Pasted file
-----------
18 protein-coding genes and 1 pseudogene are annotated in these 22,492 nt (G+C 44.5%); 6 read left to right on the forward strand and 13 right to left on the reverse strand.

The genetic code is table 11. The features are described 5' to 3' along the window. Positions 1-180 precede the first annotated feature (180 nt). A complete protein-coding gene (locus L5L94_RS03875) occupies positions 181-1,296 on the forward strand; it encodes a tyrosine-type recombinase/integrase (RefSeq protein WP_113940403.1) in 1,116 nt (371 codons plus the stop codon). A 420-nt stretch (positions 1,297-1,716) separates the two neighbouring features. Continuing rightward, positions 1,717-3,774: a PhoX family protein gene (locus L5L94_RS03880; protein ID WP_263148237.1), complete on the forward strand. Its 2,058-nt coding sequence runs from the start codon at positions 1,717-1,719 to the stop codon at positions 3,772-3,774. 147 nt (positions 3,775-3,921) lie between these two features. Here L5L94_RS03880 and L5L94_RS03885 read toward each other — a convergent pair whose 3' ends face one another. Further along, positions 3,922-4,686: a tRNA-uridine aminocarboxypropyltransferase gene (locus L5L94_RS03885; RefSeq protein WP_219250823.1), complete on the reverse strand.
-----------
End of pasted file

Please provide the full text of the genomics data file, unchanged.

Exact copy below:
18 protein-coding genes and 1 pseudogene are annotated in these 22,492 nt (G+C 44.5%); 6 read left to right on the forward strand and 13 right to left on the reverse strand.

The genetic code is table 11. The features are described 5' to 3' along the window. Positions 1-180 precede the first annotated feature (180 nt). A complete protein-coding gene (locus L5L94_RS03875) occupies positions 181-1,296 on the forward strand; it encodes a tyrosine-type recombinase/integrase (RefSeq protein WP_113940403.1) in 1,116 nt (371 codons plus the stop codon). A 420-nt stretch (positions 1,297-1,716) separates the two neighbouring features. Continuing rightward, positions 1,717-3,774: a PhoX family protein gene (locus L5L94_RS03880; protein ID WP_263148237.1), complete on the forward strand. Its 2,058-nt coding sequence runs from the start codon at positions 1,717-1,719 to the stop codon at positions 3,772-3,774. 147 nt (positions 3,775-3,921) lie between these two features. Here L5L94_RS03880 and L5L94_RS03885 read toward each other — a convergent pair whose 3' ends face one another. Further along, positions 3,922-4,686: a tRNA-uridine aminocarboxypropyltransferase gene (locus L5L94_RS03885; RefSeq protein WP_219250823.1), complete on the reverse strand.